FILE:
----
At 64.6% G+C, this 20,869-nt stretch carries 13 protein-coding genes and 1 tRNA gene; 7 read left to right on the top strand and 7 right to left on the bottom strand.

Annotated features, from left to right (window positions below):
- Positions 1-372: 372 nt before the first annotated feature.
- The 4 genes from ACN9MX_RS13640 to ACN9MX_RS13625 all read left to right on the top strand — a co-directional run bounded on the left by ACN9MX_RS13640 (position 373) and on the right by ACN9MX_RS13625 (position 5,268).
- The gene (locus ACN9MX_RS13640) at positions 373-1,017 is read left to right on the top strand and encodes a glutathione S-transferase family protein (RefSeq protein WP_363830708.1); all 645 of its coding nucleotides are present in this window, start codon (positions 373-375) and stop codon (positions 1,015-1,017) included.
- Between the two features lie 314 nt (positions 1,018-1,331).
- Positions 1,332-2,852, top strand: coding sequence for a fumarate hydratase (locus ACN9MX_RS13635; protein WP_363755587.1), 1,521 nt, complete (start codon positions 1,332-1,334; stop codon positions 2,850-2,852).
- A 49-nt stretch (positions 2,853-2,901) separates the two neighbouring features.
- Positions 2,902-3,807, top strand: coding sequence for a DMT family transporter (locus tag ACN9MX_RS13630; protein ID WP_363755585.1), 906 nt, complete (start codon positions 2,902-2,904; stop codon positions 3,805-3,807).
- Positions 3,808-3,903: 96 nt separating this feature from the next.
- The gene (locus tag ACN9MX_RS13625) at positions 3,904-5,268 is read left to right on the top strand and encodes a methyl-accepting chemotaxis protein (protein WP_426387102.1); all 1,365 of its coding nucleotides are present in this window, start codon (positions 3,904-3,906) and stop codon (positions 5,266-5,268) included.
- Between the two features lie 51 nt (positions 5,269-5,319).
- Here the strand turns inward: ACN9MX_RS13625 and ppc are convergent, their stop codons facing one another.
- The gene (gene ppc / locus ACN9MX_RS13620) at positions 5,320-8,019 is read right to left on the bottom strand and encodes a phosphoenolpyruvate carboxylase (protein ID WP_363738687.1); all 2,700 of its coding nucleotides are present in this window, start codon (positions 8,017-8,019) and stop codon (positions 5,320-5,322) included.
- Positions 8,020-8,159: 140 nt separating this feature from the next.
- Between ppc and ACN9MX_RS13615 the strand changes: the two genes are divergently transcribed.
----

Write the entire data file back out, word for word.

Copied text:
At 64.6% G+C, this 20,869-nt stretch carries 13 protein-coding genes and 1 tRNA gene; 7 read left to right on the top strand and 7 right to left on the bottom strand.

Annotated features, from left to right (window positions below):
- Positions 1-372: 372 nt before the first annotated feature.
- The 4 genes from ACN9MX_RS13640 to ACN9MX_RS13625 all read left to right on the top strand — a co-directional run bounded on the left by ACN9MX_RS13640 (position 373) and on the right by ACN9MX_RS13625 (position 5,268).
- The gene (locus ACN9MX_RS13640) at positions 373-1,017 is read left to right on the top strand and encodes a glutathione S-transferase family protein (RefSeq protein WP_363830708.1); all 645 of its coding nucleotides are present in this window, start codon (positions 373-375) and stop codon (positions 1,015-1,017) included.
- Between the two features lie 314 nt (positions 1,018-1,331).
- Positions 1,332-2,852, top strand: coding sequence for a fumarate hydratase (locus ACN9MX_RS13635; protein WP_363755587.1), 1,521 nt, complete (start codon positions 1,332-1,334; stop codon positions 2,850-2,852).
- A 49-nt stretch (positions 2,853-2,901) separates the two neighbouring features.
- Positions 2,902-3,807, top strand: coding sequence for a DMT family transporter (locus tag ACN9MX_RS13630; protein ID WP_363755585.1), 906 nt, complete (start codon positions 2,902-2,904; stop codon positions 3,805-3,807).
- Positions 3,808-3,903: 96 nt separating this feature from the next.
- The gene (locus tag ACN9MX_RS13625) at positions 3,904-5,268 is read left to right on the top strand and encodes a methyl-accepting chemotaxis protein (protein WP_426387102.1); all 1,365 of its coding nucleotides are present in this window, start codon (positions 3,904-3,906) and stop codon (positions 5,266-5,268) included.
- Between the two features lie 51 nt (positions 5,269-5,319).
- Here the strand turns inward: ACN9MX_RS13625 and ppc are convergent, their stop codons facing one another.
- The gene (gene ppc / locus ACN9MX_RS13620) at positions 5,320-8,019 is read right to left on the bottom strand and encodes a phosphoenolpyruvate carboxylase (protein ID WP_363738687.1); all 2,700 of its coding nucleotides are present in this window, start codon (positions 8,017-8,019) and stop codon (positions 5,320-5,322) included.
- Positions 8,020-8,159: 140 nt separating this feature from the next.
- Between ppc and ACN9MX_RS13615 the strand changes: the two genes are divergently transcribed.